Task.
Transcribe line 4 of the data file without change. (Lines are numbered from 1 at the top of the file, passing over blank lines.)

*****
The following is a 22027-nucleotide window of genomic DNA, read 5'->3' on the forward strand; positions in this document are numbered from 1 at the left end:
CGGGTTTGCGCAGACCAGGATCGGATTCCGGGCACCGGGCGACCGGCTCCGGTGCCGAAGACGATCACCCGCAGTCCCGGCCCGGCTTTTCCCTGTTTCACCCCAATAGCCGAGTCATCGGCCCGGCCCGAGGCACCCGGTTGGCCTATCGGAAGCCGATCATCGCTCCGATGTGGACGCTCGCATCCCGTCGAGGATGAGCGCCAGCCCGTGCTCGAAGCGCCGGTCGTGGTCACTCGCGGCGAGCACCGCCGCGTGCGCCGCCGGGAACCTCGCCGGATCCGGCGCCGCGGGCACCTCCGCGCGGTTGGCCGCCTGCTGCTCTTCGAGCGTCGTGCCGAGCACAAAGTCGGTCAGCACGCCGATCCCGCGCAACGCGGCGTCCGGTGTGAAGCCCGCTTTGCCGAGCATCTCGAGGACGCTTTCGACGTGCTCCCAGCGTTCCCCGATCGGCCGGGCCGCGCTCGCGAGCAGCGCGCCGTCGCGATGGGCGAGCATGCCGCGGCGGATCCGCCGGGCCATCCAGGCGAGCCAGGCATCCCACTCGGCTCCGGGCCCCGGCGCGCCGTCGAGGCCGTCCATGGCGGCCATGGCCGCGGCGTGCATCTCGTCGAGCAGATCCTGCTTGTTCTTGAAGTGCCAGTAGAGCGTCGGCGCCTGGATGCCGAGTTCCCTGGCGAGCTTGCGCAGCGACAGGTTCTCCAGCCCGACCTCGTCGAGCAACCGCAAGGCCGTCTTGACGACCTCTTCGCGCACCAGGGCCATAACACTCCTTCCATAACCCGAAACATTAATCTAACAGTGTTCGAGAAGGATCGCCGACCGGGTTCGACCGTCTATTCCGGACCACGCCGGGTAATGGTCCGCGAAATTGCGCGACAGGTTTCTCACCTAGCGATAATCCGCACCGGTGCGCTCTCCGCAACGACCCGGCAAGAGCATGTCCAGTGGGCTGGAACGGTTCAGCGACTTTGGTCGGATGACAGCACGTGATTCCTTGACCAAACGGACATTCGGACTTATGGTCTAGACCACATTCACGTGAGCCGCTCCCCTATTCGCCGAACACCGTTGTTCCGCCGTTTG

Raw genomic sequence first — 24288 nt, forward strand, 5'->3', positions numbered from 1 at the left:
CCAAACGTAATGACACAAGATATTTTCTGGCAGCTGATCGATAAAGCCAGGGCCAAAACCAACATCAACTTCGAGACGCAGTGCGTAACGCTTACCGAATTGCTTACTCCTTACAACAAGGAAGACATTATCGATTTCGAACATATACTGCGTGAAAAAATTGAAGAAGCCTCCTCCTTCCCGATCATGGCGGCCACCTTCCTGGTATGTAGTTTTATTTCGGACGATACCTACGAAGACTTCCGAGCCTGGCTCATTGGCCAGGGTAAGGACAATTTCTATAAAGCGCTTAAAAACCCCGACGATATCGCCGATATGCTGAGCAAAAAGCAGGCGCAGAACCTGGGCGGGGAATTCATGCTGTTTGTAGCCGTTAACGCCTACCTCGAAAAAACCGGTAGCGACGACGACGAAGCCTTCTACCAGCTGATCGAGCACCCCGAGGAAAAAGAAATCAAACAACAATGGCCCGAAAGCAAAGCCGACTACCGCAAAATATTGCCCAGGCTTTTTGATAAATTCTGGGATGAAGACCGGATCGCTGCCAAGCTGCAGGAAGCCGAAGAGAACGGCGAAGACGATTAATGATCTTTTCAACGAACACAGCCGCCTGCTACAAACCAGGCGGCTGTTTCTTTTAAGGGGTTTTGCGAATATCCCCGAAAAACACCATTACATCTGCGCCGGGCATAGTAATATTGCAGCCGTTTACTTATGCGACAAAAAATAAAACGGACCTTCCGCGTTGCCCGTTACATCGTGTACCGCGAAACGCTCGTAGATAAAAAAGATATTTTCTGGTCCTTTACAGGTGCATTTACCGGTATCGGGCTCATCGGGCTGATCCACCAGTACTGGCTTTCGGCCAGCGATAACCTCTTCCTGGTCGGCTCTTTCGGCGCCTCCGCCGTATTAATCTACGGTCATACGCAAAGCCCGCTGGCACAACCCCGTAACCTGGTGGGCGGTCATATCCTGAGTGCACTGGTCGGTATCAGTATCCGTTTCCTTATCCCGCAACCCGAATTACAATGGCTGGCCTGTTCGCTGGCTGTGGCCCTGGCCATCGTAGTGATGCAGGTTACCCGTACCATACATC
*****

CCAAACGTAATGACACAAGATATTTTCTGGCAGCTGATCGATAAAGCCAGGGCCAAAACCAACATCAACTTCGAGACGCAGTGCGTAACGCTTACCGAATTGCTTACTCCTTACAACAAGGAAGACATTATCGATTTCGAACATATACTGCGTGAAAAAATTGAAGAAGCCTCCTCCTTCCCGATCATGGCGGCCACCTTCCTGGTATGTAGTTTTATTTCGGACGATACCTACGAAGACTTCCGAGCCTGGCTCATTGGCCAGGGTAAGGACAATTTCTATAAAGCGCTTAAAAACCCCGACGATATCGCCGATATGCTGAGCAAAAAGCAGGCGCAGAACCTGGGCGGGGAATTCATGCTGTTTGTAGCCGTTAACGCCTACCTCGAAAAAACCGGTAGCGACGACGACGAAGCCTTCTACCAGCTGATCGAGCACCCCGAGGAAAAAGAAATCAAACAACAATGGCCCGAAAGCAAAGCCGACTACCGCAAAATATTGCCCAGGCTTTTTGATAAATTCTGGGATGAAGACCGGATCGCTGCCAAGCTGCAGGAAGCCGAAGAGAACGGCGAAGACGATTAATGATCTTTTCAACGAACACAGCCGCCTGCTACAAACCAGGCGGCTGTTTCTTTTAAGGGGTTTTGCGAATATCCCCGAAAAACACCATTACATCTGCGCCGGGCATAGTAATATTGCAGCCGTTTACTTATGCGACAAAAAATAAAACGGACCTTCCGCGTTGCCCGTTACATCGTGTACCGCGAAACGCTCGTAGATAAAAAAGATATTTTCTGGTCCTTTACAGGTGCATTTACCGGTATCGGGCTCATCGGGCTGATCCACCAGTACTGGCTTTCGGCCAGCGATAACCTCTTCCTGGTCGGCTCTTTCGGCGCCTCCGCCGTATTAATCTACGGTCATACGCAAAGCCCGCTGGCACAACCCCGTAACCTGGTGGGCGGTCATATCCTGAGTGCACTGGTCGGTATCAGTATCCGTTTCCTTATCCCGCAACCCGAATTACAATGGCTGGCCTGTTCGCTGGCTGTGGCCCTGGCCATCGTAGTGATGCAGGTTACCCGTACCATACATC